However, when I mess up in life, not only do I feel the guilt of upsetting or disappointing whomever was involved, but I’ve also let God down, and that’s the worst part. As a Christian, I believe that Jesus died for me and God loves me unconditionally, so to diminish that kind of unfailing love can wreck a person on the inside.

I tore out of our driveway, blasting my music and going extremely too fast for our dirt road, selfishly not caring about my distraught mother or the hour and a half scream fest we just had. I just wanted to be with my friends. I only got a few miles up the road before the tears started to fall. Not only had I sufficiently disrespected my mother, but also my Heavenly Father. Where was my head? Where was my heart? I disappointed one of the most important people in my life, along with diminishing one of the most important things in my life: my faith. I turned around, and headed back home.

But luckily, God forgives. Human beings, not so much.

In today’s society, it’s hard to be a Christian, let alone a PK. When I tell someone I’m a PK, or that I’m a Christian I instantly become anxious. Not because I’m insecure with my faith, but because the human race is exceptionally good at stereotyping and forming prejudgments.

“I’ve definitely got a lot of judgmental looks when I say I do things involved with Christian activities on campus, and back in high school,” member of Edinboro University’s campus ministry, Chi Alpha, Jacob McCool said.

Edinboro United Methodist Church’s Rev. Lisa Grant also commented on how Christians are viewed in today’s society, by saying, “I think the larger issue is that we’ve got some stereotypes.  If people have had one bad experience with someone who has claimed to be Christian, meaning that they’ve experienced us as mostly as judgmental or zealously in people’s faces, then they throw away all Christianity.”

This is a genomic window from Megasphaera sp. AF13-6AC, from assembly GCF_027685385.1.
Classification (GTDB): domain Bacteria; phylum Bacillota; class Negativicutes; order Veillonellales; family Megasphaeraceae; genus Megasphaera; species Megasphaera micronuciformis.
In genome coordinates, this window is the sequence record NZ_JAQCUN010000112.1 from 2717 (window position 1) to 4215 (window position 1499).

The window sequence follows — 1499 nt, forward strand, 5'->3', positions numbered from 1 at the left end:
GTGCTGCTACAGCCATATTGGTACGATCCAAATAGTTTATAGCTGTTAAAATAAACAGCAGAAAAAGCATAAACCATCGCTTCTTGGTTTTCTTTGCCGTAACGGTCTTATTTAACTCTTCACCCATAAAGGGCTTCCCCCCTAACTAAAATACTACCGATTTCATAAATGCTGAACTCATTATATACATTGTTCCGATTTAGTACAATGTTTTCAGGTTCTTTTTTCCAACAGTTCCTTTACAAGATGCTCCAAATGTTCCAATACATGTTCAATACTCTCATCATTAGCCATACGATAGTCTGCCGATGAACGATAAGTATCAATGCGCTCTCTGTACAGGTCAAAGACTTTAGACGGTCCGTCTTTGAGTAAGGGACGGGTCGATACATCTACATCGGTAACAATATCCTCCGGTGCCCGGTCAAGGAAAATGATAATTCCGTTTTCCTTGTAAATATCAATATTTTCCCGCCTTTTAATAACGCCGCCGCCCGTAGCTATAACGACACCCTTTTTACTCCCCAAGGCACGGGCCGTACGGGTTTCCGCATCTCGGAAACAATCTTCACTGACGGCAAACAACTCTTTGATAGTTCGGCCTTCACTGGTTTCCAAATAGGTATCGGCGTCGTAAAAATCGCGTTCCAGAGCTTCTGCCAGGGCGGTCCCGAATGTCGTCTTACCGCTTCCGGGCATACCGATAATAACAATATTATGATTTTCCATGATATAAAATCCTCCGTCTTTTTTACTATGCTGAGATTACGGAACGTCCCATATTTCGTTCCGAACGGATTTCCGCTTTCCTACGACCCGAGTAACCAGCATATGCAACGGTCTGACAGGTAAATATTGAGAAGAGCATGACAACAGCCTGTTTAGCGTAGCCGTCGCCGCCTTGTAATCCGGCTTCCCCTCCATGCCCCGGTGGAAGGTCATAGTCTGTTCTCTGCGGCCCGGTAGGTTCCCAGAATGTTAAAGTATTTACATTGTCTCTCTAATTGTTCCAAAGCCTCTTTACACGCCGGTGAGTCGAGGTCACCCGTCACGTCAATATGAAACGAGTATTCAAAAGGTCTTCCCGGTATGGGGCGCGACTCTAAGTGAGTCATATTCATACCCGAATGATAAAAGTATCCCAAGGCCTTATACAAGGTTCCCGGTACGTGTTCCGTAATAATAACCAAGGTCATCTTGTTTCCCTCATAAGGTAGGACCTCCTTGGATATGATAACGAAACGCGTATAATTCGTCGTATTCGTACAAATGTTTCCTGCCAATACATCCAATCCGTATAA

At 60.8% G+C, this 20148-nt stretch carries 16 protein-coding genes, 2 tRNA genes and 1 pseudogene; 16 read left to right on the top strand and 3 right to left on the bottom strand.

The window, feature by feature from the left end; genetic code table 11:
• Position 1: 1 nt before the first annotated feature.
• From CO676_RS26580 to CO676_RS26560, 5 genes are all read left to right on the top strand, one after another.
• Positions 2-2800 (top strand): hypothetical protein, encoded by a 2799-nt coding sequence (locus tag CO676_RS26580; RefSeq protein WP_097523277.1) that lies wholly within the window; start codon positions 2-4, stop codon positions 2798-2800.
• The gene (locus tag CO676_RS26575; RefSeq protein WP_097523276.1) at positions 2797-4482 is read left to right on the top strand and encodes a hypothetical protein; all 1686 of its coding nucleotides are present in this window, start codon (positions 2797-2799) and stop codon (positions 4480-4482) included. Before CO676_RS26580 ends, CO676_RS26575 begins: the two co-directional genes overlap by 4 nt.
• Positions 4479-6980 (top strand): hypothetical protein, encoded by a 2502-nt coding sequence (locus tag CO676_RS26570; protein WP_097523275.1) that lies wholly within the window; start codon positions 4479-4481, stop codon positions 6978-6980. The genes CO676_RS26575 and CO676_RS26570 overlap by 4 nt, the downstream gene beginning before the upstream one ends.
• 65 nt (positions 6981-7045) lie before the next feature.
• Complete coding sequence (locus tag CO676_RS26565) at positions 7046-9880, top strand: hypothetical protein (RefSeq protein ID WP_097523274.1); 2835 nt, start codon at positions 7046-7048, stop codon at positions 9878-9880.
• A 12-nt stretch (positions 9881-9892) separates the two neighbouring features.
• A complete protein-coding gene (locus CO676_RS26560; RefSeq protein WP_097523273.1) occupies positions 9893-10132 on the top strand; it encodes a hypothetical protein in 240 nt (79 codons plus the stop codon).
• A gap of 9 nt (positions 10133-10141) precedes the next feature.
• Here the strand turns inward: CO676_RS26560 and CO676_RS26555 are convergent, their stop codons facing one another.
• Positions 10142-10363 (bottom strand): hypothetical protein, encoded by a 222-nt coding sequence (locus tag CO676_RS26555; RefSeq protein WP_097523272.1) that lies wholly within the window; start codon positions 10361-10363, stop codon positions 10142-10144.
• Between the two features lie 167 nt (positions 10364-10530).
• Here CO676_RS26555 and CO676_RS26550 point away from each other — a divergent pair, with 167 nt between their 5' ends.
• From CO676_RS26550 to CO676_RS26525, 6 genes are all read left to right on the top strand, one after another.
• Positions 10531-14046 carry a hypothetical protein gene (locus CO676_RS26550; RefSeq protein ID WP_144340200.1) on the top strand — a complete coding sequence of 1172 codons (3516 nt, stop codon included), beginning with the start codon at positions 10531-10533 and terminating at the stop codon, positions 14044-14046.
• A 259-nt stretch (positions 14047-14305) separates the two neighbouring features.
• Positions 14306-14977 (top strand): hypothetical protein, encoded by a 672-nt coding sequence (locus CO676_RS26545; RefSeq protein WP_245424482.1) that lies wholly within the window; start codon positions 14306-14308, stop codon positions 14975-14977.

One of the most common misconceptions that has led to this stereotype of “judgmental” Christians, is that Christians hate homosexuals. Considering I have several friends who identify as homosexual, and by faith I’m to be an accepting individual, this idea is irritating.

“Macala, is he gay?” Surprised by the question, I took a moment before responding. While I may have questioned one of my close friend’s sexuality, I never thought of actually asking him about it, nor did I really care if he was or not. I was still going to love him the same. With this thought, I quickly text back, “I don’t know. You should ask him, not me. Why would you think that?” Not really caring for an answer, I set my phone down and walked away from the conversation.

 “We’re [Christians] supposed to be accepting of other people. If you call yourself a Christian, you should be able to look past other people’s faults, or other people’s viewpoints,” McCool said.

Brower added, by saying, “Personally, I don’t have to agree with someone’s lifestyle or religion to love them and care for them.”

Christians, just like every other stereotyped group in the world, have their fair share of daily battles. And for some of us, especially the PK population, the stereotypes are harder to fend off.  But if you’re never persecuted for what you believe in, do you actually believe in it?

For me, my stereotype happens to be a “goody-two-shoes” pastor’s child, but I’m okay with that .I believe my faith is worth more than a label, and there is always more to a person than society’s stereotypical observation.

Tags: voices, opinion